My father grew up during the depression, on a subsistence farm. His family lost two young children from illness. Adults regularly failed to live to old age. As my mom said, "If you got sick, you probably died." Those were the days before antibiotics, before antivirals, before cancer cures. Food was scarce, jobs were scarce and life was hard.
My father recently made the interesting observation that people of his era are not as scared - of everything - as younger generations are. His generation is not scared to live for fear of dying. He specifically mentioned worries about optimizing diet and exercise and extreme fears for children. Why shouldn't little Johnny climb that tall tree or run in the road? Sure, he might fall or get nailed by a car. It happens. It is an interesting attitude.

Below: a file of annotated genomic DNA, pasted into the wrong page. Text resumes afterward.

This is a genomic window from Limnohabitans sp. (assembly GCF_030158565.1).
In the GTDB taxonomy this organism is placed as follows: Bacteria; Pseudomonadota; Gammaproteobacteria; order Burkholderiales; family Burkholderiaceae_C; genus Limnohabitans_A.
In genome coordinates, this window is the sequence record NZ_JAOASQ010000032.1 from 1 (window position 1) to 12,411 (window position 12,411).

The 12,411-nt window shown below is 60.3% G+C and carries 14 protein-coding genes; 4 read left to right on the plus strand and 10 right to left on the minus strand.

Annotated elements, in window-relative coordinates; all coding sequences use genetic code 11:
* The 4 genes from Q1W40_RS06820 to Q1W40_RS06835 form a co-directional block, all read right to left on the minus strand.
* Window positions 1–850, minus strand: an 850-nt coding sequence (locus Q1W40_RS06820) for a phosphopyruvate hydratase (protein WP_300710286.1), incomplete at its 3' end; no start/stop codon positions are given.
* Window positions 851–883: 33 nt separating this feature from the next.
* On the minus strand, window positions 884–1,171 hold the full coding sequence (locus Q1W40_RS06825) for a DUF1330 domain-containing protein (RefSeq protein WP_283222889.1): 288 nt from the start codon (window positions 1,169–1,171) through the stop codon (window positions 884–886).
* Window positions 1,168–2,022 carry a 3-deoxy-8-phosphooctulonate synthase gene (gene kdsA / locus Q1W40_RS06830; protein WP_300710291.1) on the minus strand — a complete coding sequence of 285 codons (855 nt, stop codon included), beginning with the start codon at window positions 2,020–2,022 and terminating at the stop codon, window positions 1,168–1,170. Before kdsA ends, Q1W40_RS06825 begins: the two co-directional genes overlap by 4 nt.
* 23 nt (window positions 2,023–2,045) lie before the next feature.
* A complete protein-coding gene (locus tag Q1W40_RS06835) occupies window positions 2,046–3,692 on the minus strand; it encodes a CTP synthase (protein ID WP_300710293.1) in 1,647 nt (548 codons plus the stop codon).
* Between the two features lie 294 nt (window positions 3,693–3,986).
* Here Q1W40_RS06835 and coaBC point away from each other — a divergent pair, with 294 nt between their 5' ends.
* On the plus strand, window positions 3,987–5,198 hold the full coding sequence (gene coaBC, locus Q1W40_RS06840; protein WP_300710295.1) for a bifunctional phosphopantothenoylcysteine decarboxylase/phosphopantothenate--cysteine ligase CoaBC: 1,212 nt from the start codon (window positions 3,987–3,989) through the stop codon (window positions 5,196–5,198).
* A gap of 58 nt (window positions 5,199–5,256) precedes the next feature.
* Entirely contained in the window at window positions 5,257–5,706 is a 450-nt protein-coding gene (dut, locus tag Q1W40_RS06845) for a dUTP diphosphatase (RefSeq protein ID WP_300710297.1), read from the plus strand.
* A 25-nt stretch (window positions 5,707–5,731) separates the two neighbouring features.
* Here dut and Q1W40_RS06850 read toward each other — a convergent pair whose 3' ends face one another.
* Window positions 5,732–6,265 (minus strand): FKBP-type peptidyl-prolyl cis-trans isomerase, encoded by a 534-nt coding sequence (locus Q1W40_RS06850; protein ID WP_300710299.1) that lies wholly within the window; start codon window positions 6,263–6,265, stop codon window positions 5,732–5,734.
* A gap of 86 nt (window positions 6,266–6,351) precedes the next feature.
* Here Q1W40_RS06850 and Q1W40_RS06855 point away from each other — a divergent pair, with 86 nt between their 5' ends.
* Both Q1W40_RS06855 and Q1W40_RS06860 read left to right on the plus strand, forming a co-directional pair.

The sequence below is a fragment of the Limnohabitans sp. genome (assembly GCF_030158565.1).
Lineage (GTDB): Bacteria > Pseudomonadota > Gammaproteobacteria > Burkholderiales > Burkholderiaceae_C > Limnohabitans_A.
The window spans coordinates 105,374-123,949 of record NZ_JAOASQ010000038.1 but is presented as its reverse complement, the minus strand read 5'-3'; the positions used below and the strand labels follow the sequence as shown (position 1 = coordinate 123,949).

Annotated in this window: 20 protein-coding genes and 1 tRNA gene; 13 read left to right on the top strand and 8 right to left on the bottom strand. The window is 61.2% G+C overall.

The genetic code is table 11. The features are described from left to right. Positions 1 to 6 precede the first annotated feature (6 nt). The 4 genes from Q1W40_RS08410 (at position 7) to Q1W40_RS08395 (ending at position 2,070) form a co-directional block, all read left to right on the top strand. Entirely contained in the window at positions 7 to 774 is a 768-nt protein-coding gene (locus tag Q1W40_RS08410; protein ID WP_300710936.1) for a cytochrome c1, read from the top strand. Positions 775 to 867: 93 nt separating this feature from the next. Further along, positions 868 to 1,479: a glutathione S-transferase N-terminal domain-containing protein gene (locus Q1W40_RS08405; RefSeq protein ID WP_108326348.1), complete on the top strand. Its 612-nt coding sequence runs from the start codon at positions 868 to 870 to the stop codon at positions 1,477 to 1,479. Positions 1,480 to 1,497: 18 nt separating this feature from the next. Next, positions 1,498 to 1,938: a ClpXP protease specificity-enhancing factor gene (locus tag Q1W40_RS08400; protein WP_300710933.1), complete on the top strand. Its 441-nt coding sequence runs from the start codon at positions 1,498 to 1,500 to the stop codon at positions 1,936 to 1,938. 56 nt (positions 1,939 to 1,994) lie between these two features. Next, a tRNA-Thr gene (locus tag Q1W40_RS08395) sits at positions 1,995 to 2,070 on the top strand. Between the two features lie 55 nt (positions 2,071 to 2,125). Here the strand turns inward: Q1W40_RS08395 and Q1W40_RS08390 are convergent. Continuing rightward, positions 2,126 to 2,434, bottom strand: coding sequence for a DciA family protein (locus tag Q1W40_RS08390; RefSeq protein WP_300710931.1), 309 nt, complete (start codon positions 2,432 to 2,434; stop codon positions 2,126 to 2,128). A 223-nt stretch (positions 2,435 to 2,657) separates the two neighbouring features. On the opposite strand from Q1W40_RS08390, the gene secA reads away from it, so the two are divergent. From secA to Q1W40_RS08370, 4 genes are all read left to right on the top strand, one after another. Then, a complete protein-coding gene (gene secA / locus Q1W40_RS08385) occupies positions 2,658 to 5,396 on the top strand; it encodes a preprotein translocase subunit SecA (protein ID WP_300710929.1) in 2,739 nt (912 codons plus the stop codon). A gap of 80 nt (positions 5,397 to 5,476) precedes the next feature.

Those of us who expect, really expect, to live to be one hundred years old, and to be free of pain, mobile and healthy the entire time, have a different outlook. We do worry about our safety. We do feel a need to take care of ourselves. We increase the investment that we make in our bodies because we expect to rely on that investment later. What price do we pay for that expectation?
I never saw a wild thing
Sorry for itself.
A small bird will drop frozen dead
From a bough
Without ever having felt sorry for itself.
— D. H. Lawrence
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